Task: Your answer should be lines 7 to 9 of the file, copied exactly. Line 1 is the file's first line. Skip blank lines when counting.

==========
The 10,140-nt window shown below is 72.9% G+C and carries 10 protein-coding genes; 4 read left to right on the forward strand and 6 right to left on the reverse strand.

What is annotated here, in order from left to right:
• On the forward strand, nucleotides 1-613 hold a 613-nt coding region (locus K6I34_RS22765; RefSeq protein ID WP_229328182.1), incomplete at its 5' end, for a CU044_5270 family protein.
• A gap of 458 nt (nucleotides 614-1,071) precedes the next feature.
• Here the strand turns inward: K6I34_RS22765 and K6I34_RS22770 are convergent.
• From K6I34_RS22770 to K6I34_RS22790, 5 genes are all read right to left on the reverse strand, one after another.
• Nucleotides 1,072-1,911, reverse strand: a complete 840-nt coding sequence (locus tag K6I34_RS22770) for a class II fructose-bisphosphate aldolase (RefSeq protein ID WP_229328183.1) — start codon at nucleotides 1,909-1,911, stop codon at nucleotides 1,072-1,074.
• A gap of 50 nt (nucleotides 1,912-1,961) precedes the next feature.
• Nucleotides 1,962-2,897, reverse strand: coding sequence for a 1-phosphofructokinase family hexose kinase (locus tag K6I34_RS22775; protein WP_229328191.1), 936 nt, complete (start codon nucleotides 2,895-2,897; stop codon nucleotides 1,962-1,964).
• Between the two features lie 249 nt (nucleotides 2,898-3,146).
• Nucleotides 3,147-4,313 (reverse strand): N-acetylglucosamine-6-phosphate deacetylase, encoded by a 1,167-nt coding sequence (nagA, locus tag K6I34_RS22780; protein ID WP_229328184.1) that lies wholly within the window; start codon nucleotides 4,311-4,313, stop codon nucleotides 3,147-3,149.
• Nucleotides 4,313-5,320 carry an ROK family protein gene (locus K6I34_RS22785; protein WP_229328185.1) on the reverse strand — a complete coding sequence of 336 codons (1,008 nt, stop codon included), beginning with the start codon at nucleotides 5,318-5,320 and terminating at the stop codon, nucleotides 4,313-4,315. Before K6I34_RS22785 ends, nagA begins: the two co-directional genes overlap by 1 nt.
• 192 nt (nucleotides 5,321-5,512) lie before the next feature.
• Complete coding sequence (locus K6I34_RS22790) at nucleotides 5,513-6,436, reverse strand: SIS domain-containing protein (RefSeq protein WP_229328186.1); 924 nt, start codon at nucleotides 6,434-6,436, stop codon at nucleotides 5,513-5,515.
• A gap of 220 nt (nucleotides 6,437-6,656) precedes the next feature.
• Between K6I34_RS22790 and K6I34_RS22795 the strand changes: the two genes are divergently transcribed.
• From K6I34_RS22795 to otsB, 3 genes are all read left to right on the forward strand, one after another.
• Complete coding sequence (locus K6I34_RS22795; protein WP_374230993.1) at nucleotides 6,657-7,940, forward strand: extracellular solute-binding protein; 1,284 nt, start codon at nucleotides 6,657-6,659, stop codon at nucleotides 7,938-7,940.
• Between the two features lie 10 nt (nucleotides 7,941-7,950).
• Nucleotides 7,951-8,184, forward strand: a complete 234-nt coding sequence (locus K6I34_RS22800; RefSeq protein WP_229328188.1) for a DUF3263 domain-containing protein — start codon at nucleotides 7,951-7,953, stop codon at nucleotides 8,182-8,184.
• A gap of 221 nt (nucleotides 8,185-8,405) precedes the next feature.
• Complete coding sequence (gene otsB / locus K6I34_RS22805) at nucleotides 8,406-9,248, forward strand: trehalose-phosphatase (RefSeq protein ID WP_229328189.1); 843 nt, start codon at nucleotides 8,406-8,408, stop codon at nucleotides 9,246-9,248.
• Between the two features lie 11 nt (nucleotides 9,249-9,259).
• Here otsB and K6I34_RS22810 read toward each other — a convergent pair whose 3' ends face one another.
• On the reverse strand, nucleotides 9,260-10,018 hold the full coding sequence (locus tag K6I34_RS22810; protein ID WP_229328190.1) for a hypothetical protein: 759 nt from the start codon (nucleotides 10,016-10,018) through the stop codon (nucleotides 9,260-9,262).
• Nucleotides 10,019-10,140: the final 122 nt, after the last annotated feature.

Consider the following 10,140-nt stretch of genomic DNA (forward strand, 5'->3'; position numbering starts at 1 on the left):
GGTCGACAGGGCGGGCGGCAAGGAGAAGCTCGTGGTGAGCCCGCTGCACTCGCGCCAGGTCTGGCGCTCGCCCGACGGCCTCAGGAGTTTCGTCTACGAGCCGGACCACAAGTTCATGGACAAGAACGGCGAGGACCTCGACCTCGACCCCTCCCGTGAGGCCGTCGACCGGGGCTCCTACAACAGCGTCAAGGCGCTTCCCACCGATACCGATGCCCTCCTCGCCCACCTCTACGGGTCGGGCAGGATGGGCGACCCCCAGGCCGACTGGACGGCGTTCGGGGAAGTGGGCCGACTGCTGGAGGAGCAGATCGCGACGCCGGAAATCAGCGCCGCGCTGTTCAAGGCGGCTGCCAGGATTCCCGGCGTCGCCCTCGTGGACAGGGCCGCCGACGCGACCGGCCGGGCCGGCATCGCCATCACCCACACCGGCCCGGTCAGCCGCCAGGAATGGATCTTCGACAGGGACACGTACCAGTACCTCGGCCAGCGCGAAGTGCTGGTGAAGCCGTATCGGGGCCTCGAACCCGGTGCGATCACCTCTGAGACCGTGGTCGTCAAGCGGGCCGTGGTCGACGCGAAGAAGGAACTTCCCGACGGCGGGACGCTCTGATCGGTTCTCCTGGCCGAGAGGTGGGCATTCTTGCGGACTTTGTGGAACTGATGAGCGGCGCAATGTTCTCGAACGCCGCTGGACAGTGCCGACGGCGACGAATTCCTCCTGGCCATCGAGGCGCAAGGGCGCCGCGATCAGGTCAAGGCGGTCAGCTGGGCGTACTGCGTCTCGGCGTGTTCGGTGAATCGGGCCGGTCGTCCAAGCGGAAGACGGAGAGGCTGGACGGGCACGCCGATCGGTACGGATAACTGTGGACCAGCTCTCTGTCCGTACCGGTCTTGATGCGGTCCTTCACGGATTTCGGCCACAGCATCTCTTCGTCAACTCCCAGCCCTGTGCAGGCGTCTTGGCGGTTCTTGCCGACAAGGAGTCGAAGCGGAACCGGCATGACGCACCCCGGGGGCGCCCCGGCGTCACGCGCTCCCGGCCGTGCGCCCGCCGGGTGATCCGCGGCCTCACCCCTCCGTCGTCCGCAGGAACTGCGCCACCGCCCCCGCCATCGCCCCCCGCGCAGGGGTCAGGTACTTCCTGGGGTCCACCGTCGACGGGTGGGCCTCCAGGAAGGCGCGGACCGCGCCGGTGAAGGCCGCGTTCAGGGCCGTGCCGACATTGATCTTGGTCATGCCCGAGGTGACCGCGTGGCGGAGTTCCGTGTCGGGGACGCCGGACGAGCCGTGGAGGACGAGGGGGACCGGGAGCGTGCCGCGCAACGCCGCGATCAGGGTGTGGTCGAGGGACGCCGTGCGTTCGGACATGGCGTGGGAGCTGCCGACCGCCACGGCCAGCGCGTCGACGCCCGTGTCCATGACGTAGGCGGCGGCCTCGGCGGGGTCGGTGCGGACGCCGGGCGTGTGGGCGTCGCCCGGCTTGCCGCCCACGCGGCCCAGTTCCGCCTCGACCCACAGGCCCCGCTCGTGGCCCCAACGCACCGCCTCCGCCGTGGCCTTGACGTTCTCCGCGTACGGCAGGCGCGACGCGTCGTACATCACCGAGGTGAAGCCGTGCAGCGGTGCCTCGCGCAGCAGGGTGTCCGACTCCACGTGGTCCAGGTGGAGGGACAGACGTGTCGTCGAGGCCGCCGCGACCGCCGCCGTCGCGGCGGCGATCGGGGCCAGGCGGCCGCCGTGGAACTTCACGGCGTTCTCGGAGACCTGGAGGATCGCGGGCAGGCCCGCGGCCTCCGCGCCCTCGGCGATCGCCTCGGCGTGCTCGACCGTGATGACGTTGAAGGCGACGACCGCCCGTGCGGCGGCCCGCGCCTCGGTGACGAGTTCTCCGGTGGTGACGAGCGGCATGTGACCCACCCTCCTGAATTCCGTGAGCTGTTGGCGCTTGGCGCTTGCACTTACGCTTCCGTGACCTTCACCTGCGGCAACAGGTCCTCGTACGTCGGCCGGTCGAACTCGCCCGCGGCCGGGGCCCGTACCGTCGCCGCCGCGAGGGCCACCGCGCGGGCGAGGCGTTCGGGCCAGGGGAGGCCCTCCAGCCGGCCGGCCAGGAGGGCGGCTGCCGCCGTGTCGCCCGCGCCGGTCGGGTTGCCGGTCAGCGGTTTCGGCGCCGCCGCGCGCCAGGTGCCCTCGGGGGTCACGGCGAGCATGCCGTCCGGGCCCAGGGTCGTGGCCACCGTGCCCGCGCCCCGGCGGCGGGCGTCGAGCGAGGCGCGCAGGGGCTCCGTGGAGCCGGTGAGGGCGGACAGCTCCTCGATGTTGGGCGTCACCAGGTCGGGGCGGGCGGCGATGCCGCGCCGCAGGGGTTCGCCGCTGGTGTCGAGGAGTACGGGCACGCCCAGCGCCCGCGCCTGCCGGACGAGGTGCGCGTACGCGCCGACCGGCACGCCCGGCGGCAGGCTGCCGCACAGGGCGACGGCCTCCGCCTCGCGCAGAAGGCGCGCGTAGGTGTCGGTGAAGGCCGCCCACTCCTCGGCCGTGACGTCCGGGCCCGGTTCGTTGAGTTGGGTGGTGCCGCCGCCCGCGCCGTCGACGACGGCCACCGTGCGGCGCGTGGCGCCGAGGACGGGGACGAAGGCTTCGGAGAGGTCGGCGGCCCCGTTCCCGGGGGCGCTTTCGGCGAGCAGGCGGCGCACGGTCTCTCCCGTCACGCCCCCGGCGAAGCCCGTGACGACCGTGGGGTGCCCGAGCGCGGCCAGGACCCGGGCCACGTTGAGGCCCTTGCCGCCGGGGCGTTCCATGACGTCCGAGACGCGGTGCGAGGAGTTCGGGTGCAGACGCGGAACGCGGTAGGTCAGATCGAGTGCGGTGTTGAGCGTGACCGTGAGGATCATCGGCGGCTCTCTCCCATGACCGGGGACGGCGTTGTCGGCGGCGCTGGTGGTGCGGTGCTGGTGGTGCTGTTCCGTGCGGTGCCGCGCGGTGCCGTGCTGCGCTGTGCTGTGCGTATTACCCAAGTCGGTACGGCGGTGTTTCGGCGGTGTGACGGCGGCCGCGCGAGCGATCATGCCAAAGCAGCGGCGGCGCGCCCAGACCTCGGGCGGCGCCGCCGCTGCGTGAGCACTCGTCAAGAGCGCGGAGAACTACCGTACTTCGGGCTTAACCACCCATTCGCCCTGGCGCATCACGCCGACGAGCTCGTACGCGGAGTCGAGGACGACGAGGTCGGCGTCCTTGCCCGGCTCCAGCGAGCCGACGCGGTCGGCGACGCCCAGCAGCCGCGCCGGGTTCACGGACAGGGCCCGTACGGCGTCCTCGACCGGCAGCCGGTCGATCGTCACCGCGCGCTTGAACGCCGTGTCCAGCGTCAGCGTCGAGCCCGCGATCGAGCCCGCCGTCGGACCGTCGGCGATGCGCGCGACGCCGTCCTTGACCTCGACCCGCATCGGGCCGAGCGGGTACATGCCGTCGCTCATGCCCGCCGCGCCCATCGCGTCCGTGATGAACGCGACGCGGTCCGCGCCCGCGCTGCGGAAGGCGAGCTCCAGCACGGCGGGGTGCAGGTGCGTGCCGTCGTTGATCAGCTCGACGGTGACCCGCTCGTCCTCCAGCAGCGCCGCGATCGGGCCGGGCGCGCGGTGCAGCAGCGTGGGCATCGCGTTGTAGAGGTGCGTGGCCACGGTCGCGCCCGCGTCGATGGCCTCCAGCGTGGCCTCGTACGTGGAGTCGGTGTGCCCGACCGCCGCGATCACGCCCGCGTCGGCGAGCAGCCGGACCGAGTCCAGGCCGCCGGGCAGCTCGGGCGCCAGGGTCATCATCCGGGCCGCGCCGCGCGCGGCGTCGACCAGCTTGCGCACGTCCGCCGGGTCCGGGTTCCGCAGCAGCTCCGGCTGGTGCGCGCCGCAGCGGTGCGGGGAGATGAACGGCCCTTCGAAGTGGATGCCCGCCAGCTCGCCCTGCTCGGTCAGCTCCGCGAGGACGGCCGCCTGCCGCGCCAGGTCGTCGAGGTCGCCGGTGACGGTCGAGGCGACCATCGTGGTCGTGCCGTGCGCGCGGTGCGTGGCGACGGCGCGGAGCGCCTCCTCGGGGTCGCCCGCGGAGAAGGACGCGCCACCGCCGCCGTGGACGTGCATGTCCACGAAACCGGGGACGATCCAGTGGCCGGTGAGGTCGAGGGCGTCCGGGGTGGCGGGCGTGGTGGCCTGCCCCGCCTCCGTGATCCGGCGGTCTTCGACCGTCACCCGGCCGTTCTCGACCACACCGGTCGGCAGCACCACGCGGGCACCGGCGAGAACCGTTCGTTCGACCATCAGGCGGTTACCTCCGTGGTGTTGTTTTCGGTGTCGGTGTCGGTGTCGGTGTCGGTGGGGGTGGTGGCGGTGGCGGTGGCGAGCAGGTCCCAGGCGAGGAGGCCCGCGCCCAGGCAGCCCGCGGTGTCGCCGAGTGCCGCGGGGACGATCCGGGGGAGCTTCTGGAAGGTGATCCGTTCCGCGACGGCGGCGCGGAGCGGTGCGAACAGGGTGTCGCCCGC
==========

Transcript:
• Nucleotides 1,072-1,911, reverse strand: a complete 840-nt coding sequence (locus tag K6I34_RS22770) for a class II fructose-bisphosphate aldolase (RefSeq protein ID WP_229328183.1) — start codon at nucleotides 1,909-1,911, stop codon at nucleotides 1,072-1,074.
• A gap of 50 nt (nucleotides 1,912-1,961) precedes the next feature.
• Nucleotides 1,962-2,897, reverse strand: coding sequence for a 1-phosphofructokinase family hexose kinase (locus tag K6I34_RS22775; protein WP_229328191.1), 936 nt, complete (start codon nucleotides 2,895-2,897; stop codon nucleotides 1,962-1,964).